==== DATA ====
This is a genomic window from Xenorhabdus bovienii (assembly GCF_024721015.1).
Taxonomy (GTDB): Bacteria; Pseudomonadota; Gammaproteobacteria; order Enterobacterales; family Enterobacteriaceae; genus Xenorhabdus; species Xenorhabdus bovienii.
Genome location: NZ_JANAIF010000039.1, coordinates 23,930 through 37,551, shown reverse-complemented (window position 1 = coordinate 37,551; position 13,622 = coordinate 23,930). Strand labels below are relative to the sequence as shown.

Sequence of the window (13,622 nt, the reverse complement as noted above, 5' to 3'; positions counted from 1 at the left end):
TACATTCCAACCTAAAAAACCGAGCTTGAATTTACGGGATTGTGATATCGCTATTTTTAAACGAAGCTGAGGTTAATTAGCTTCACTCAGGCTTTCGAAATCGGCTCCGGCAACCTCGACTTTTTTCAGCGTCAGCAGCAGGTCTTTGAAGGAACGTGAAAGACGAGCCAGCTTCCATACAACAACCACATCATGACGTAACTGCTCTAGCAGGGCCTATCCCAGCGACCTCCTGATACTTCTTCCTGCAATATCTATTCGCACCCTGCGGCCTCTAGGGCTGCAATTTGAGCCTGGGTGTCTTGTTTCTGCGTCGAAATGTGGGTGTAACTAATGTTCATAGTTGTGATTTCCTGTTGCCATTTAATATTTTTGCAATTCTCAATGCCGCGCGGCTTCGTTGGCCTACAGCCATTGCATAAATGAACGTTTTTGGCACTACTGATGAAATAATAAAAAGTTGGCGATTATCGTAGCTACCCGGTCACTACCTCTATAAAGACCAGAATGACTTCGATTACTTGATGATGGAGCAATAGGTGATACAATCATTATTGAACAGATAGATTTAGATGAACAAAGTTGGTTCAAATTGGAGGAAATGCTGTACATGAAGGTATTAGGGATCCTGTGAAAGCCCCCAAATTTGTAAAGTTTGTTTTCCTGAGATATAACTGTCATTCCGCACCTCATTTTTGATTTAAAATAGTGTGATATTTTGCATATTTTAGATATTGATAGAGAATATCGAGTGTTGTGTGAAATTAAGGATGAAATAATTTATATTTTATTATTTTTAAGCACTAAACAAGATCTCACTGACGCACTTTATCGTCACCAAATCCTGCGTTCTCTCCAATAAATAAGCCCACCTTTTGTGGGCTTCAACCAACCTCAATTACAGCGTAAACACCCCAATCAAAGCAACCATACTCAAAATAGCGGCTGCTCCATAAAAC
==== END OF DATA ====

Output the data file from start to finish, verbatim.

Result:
This is a genomic window from Xenorhabdus bovienii (assembly GCF_024721015.1).
Taxonomy (GTDB): Bacteria; Pseudomonadota; Gammaproteobacteria; order Enterobacterales; family Enterobacteriaceae; genus Xenorhabdus; species Xenorhabdus bovienii.
Genome location: NZ_JANAIF010000039.1, coordinates 23,930 through 37,551, shown reverse-complemented (window position 1 = coordinate 37,551; position 13,622 = coordinate 23,930). Strand labels below are relative to the sequence as shown.

Sequence of the window (13,622 nt, the reverse complement as noted above, 5' to 3'; positions counted from 1 at the left end):
TACATTCCAACCTAAAAAACCGAGCTTGAATTTACGGGATTGTGATATCGCTATTTTTAAACGAAGCTGAGGTTAATTAGCTTCACTCAGGCTTTCGAAATCGGCTCCGGCAACCTCGACTTTTTTCAGCGTCAGCAGCAGGTCTTTGAAGGAACGTGAAAGACGAGCCAGCTTCCATACAACAACCACATCATGACGTAACTGCTCTAGCAGGGCCTATCCCAGCGACCTCCTGATACTTCTTCCTGCAATATCTATTCGCACCCTGCGGCCTCTAGGGCTGCAATTTGAGCCTGGGTGTCTTGTTTCTGCGTCGAAATGTGGGTGTAACTAATGTTCATAGTTGTGATTTCCTGTTGCCATTTAATATTTTTGCAATTCTCAATGCCGCGCGGCTTCGTTGGCCTACAGCCATTGCATAAATGAACGTTTTTGGCACTACTGATGAAATAATAAAAAGTTGGCGATTATCGTAGCTACCCGGTCACTACCTCTATAAAGACCAGAATGACTTCGATTACTTGATGATGGAGCAATAGGTGATACAATCATTATTGAACAGATAGATTTAGATGAACAAAGTTGGTTCAAATTGGAGGAAATGCTGTACATGAAGGTATTAGGGATCCTGTGAAAGCCCCCAAATTTGTAAAGTTTGTTTTCCTGAGATATAACTGTCATTCCGCACCTCATTTTTGATTTAAAATAGTGTGATATTTTGCATATTTTAGATATTGATAGAGAATATCGAGTGTTGTGTGAAATTAAGGATGAAATAATTTATATTTTATTATTTTTAAGCACTAAACAAGATCTCACTGACGCACTTTATCGTCACCAAATCCTGCGTTCTCTCCAATAAATAAGCCCACCTTTTGTGGGCTTCAACCAACCTCAATTACAGCGTAAACACCCCAATCAAAGCAACCATACTCAAAATAGCGGCTGCTCCATAAAAC